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Flanigan v. Colvin

United States District Court, D. Nevada

May 28, 2014

IRIS D. FLANIGAN, Plaintiff,
v.
CAROLYN W. COLVIN, [1] Defendant.

REPORT OF FINDINGS AND RECOMMENDATION

PEGGY A. LEEN, Magistrate Judge.

This case involves judicial review of administrative action by the Commissioner of Social Security denying Plaintiff Iris D. Flanigan's claim for disability insurance benefits under Title II of the Social Security Act (the "Act").

BACKGROUND

On July 24, 2009, Plaintiff filed an application for disability insurance benefits, alleging she became disabled on August 25, 2007, as amended at the hearing. AR[2] 20, 36. The Social Security Administration ("SSA") denied Plaintiff's application initially and on reconsideration. AR 73-79, 84-86. A hearing before an administrative law judge ("ALJ") was held on May 24, 2011. AR 31-72. In a decision dated May 27, 2011, the ALJ found Plaintiff was not disabled. AR 20-26. The ALJ's decision became the Commissioner's final decision when the Appeals Council denied review. AR 1-4.

On November 5, 2012, Plaintiff filed an Application to Proceed In Forma Pauperis (Dkt. #1) and submitted a Complaint (Dkt. #3) in federal court, seeking judicial review of the Commissioner's decision pursuant to 42 U.S.C. § 405(g). The Commissioner filed her Answer (Dkt. #10) on March 7, 2013. Plaintiff filed a Motion for Remand (Dkt. #13) on April 9, 2013. The Commissioner filed an Opposition and Cross-Motion for Summary Judgment (Dkt. #14) on May 9, 2013. The court has considered the Motion to Remand and the Opposition and Cross-Motion.

DISCUSSION

I. Judicial Review of Disability Determination

District courts review administrative decisions in social security benefits cases under 42 U.S.C. § 405(g). See Akopyan v. Barnhart, 296 F.3d 852, 854 (9th Cir. 2002). The statute provides that after the Commissioner of Social Security has held a hearing and rendered a final decision, a disability claimant may seek review of the Commissioner's decision by filing a civil lawsuit in federal district court in the judicial district where the disability claimant lives. See 42 U.S.C. § 405(g). That statute also provides that the District Court may enter, "upon the pleadings and transcripts of the record, a judgment affirming, modifying, or reversing the decision of the Commissioner of Social Security, with or without remanding the cause for a rehearing." The Ninth Circuit reviews a decision of a District Court affirming, modifying, or reversing a decision of the Commissioner de novo. Batson v. Commissioner, 359 F.3d 1190, 1193 (9th Cir. 2003).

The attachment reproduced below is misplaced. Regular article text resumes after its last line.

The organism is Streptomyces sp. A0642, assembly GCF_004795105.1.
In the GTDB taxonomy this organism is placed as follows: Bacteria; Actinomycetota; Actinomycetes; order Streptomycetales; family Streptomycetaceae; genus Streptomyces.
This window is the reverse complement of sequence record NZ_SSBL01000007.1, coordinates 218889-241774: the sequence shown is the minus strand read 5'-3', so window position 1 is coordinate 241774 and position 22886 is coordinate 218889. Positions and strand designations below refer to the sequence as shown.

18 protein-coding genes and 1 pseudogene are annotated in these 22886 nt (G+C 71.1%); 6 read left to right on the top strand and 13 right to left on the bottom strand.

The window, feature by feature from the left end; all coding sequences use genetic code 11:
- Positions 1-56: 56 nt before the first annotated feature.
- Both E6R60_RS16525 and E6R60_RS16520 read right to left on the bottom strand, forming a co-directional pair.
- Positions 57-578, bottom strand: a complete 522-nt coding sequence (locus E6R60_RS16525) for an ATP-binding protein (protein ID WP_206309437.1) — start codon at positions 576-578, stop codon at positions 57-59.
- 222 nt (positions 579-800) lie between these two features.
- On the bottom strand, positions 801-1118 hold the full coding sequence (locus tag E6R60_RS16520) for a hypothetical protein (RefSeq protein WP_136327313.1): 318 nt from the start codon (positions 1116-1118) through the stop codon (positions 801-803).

The Commissioner's findings of fact are conclusive if supported by substantial evidence. 42 U.S.C. § 405(g); see also Ukolov v. Barnhart, 420 F.3d 1002 (9th Cir. 2005). However, the Commissioner's findings may be set aside if they are based on legal error or not supported by substantial evidence. Stout v. Comm'r, Soc. Sec. Admin., 454 F.3d 1050, 1052 (9th Cir. 2006); see also Thomas v. Barnhart, 278 F.3d 947, 954 (9th Cir. 2002). The Ninth Circuit defines substantial evidence as "more than a mere scintilla but less than a preponderance; it is such relevant evidence as a reasonable mind might accept as adequate to support a conclusion." Andrews v. Shalala, 53 F.3d 1035, 1039 (9th Cir. 1995); see also Bayliss v. Barnhart, 427 F.3d 1211, 1214 n. 1 (9th Cir. 2005). In determining whether the Commissioner's findings are supported by substantial evidence, the court "must review the administrative record as a whole, weighing both the evidence that supports and the evidence that detracts from the Commissioner's conclusion." Reddick v. Chater, 157 F.3d 715, 720 (9th Cir. 1998); see also Smolen v. Chater, 80 F.3d 1273, 1279 (9th Cir. 1996).

Under the substantial evidence test, the Commissioner's findings must be upheld if supported by inferences reasonably drawn from the record. Batson, 359 F.3d at 1193. When the evidence will support more than one rational interpretation, the court must defer to the Commissioner's interpretation. Burch v. Barnhart, 400 F.3d 676, 679 (9th Cir. 2005); see also Flaten v. Sec'y of Health and Human Serv., 44 F.3d 1453, 1457 (9th Cir. 1995). Consequently, the issue before the court is not whether the Commissioner could reasonably have reached a different conclusion, but whether the final decision is supported by substantial evidence.

It is incumbent on the ALJ to make specific findings so that the court does not speculate as to the basis of the findings when determining if the Commissioner's decision is supported by substantial evidence. Mere cursory findings of fact without explicit statements as to what portions of the evidence were accepted or rejected are not sufficient. Lewin v. Schweiker, 654 F.2d 631, 634 (9th Cir. 1981). The ALJ's findings "should be as comprehensive and analytical as feasible, and where appropriate, should include a statement of subordinate factual foundations on which the ultimate factual conclusions are based." Id.

II. Disability Evaluation Process